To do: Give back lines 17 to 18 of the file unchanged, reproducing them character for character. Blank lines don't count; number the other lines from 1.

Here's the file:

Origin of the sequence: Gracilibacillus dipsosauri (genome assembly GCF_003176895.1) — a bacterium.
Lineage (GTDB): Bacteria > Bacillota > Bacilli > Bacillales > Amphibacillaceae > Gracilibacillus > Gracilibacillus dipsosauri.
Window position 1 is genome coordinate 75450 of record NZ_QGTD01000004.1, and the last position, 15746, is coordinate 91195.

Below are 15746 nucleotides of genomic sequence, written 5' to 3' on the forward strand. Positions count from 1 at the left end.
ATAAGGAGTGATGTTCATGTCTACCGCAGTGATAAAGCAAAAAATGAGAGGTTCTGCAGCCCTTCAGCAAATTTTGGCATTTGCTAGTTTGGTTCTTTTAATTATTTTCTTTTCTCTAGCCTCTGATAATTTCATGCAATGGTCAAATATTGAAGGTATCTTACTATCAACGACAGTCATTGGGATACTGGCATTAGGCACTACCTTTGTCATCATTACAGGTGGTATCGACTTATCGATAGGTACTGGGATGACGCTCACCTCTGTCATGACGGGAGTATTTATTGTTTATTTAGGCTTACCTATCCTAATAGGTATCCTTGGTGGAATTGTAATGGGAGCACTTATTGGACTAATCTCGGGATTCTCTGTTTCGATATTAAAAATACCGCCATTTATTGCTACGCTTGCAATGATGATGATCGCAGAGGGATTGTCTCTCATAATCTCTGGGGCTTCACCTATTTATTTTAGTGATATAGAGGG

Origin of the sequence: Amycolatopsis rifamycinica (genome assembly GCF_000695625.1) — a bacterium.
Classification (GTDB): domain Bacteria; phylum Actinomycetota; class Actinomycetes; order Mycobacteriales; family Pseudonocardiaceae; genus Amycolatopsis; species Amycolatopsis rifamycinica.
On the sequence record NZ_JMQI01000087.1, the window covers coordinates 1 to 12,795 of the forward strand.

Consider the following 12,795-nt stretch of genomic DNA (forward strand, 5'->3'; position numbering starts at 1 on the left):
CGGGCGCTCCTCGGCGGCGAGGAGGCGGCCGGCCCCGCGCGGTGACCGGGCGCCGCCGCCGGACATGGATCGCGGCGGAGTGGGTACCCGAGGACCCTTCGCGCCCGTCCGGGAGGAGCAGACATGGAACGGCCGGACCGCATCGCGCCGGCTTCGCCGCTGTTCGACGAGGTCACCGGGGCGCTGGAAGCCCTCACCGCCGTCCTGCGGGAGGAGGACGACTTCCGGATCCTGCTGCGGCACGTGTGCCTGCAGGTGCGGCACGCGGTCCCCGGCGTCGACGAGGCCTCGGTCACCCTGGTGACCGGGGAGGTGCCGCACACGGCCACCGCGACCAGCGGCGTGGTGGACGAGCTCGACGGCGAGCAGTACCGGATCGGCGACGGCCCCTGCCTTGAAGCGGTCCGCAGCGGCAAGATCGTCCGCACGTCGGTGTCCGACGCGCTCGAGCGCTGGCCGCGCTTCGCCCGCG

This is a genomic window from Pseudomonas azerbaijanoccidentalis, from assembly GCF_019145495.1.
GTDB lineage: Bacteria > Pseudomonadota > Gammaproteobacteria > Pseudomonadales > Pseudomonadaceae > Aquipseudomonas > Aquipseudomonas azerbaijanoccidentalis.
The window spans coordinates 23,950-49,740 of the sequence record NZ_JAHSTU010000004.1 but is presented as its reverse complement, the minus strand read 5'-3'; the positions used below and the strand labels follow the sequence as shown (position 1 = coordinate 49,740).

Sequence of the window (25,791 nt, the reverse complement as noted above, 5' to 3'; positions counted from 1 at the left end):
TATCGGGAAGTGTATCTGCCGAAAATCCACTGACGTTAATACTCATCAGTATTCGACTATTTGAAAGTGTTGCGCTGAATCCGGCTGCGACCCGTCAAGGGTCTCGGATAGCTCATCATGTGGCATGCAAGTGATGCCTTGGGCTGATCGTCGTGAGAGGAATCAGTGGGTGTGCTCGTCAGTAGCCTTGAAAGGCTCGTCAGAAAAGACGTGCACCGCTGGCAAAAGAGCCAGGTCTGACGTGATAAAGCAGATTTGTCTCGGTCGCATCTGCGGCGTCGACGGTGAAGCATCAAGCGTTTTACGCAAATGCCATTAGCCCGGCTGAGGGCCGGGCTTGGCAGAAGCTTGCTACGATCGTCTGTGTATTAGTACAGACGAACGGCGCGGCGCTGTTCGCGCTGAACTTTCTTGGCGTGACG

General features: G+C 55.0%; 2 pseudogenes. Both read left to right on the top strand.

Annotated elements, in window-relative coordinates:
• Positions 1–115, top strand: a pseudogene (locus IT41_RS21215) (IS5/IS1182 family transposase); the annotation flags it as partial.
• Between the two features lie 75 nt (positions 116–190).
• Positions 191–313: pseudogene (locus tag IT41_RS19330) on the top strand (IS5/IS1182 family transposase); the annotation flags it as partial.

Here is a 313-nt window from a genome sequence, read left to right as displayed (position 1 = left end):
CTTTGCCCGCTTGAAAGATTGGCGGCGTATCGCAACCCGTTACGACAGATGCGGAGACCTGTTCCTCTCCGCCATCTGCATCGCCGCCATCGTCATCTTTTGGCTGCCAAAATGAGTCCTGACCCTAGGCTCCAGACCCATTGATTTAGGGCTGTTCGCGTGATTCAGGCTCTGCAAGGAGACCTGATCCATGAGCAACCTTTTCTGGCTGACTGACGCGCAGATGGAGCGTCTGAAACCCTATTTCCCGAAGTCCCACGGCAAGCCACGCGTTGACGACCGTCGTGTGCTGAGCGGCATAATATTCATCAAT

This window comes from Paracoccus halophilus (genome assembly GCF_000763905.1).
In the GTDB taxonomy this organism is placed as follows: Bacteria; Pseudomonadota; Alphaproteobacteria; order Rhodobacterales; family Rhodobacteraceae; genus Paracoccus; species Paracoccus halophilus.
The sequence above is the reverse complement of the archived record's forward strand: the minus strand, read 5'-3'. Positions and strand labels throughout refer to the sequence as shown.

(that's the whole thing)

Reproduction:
Annotated elements, in window-relative coordinates:
• Positions 1–115, top strand: a pseudogene (locus IT41_RS21215) (IS5/IS1182 family transposase); the annotation flags it as partial.